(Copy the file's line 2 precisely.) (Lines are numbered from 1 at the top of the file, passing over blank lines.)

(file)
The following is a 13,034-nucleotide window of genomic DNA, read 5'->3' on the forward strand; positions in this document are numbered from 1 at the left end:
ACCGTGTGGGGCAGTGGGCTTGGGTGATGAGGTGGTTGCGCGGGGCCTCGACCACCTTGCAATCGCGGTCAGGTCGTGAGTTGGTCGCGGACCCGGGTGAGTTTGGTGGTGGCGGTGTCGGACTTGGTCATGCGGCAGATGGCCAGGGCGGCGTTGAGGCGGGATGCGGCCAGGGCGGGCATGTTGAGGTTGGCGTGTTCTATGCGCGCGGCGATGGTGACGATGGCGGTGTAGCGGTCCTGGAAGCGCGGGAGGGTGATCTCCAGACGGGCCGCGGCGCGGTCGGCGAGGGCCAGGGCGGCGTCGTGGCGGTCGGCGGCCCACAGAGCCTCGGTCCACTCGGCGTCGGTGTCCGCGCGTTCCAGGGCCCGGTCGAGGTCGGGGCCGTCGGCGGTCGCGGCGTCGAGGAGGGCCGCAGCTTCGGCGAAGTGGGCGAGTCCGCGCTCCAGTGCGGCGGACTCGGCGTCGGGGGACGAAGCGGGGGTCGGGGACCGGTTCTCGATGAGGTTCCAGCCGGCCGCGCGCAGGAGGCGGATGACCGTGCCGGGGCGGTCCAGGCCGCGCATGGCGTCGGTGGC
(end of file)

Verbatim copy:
ACCGTGTGGGGCAGTGGGCTTGGGTGATGAGGTGGTTGCGCGGGGCCTCGACCACCTTGCAATCGCGGTCAGGTCGTGAGTTGGTCGCGGACCCGGGTGAGTTTGGTGGTGGCGGTGTCGGACTTGGTCATGCGGCAGATGGCCAGGGCGGCGTTGAGGCGGGATGCGGCCAGGGCGGGCATGTTGAGGTTGGCGTGTTCTATGCGCGCGGCGATGGTGACGATGGCGGTGTAGCGGTCCTGGAAGCGCGGGAGGGTGATCTCCAGACGGGCCGCGGCGCGGTCGGCGAGGGCCAGGGCGGCGTCGTGGCGGTCGGCGGCCCACAGAGCCTCGGTCCACTCGGCGTCGGTGTCCGCGCGTTCCAGGGCCCGGTCGAGGTCGGGGCCGTCGGCGGTCGCGGCGTCGAGGAGGGCCGCAGCTTCGGCGAAGTGGGCGAGTCCGCGCTCCAGTGCGGCGGACTCGGCGTCGGGGGACGAAGCGGGGGTCGGGGACCGGTTCTCGATGAGGTTCCAGCCGGCCGCGCGCAGGAGGCGGATGACCGTGCCGGGGCGGTCCAGGCCGCGCATGGCGTCGGTGGC